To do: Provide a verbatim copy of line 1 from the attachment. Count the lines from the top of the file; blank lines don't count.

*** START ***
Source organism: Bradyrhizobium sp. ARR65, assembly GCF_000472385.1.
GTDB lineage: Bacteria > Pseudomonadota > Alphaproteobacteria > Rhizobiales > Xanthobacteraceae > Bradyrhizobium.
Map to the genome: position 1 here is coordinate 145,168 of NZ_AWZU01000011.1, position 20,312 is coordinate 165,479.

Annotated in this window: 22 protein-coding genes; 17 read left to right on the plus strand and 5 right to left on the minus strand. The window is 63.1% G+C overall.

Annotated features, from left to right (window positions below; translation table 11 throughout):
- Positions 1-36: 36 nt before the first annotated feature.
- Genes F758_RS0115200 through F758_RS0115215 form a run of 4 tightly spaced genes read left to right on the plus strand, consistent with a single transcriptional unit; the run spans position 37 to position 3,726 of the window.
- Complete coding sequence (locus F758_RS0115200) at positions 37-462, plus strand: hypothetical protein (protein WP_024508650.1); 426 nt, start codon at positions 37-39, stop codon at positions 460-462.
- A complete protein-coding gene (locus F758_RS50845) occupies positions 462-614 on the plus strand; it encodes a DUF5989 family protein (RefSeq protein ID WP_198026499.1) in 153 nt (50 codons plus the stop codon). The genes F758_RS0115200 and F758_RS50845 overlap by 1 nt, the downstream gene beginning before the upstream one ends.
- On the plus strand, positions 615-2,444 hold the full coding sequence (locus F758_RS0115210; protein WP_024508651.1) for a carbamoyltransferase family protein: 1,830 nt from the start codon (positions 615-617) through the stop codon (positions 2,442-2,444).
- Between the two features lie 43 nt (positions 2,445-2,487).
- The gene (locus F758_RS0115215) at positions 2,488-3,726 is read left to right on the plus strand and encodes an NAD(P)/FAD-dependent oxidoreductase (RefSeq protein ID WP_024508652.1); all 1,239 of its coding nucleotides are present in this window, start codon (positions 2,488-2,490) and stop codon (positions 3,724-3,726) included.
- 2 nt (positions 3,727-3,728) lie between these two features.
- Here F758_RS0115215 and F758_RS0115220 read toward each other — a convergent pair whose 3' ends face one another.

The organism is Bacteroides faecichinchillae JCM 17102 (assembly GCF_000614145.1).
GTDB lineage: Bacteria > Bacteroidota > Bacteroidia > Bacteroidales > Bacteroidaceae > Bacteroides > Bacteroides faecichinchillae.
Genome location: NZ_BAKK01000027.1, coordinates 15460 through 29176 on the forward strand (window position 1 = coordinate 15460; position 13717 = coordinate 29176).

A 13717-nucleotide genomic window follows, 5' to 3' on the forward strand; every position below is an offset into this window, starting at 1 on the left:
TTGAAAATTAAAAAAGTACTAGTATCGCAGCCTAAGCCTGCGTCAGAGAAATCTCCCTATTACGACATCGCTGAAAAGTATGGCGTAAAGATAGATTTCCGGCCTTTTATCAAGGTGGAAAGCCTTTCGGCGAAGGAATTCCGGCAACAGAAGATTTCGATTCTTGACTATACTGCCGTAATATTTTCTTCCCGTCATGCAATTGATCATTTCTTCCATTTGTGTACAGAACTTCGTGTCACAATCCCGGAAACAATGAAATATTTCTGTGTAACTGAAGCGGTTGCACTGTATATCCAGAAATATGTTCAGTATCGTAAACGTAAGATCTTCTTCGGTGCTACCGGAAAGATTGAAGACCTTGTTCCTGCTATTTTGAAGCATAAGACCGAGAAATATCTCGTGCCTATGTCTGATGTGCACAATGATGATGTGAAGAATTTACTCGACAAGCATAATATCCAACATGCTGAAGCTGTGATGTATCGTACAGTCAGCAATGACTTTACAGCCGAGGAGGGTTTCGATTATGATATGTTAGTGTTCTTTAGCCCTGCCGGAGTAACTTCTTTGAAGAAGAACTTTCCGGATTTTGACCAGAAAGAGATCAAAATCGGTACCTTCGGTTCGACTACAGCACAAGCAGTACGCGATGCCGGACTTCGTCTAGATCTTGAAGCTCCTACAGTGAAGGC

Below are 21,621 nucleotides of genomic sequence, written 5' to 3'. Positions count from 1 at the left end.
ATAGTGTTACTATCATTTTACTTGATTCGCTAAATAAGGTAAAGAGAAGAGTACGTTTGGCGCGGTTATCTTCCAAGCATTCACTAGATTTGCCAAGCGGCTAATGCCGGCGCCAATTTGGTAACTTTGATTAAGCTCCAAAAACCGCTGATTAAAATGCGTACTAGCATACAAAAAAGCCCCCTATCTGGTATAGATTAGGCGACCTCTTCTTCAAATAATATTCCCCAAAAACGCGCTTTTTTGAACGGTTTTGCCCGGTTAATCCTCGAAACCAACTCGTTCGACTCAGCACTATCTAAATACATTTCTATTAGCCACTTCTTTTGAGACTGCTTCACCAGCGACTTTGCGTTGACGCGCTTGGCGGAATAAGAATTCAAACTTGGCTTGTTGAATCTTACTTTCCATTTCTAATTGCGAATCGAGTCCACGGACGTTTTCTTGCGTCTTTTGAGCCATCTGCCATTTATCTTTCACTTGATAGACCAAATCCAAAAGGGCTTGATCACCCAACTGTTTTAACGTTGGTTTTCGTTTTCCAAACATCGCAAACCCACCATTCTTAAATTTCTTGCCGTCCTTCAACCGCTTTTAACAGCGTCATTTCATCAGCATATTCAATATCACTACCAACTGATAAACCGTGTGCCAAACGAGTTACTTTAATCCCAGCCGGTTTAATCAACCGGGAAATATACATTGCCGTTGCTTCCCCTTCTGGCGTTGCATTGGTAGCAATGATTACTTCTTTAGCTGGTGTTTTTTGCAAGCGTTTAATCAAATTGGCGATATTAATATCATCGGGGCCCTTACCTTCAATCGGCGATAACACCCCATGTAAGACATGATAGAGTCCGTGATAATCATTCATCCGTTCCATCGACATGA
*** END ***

Source organism: Bradyrhizobium sp. ARR65, assembly GCF_000472385.1.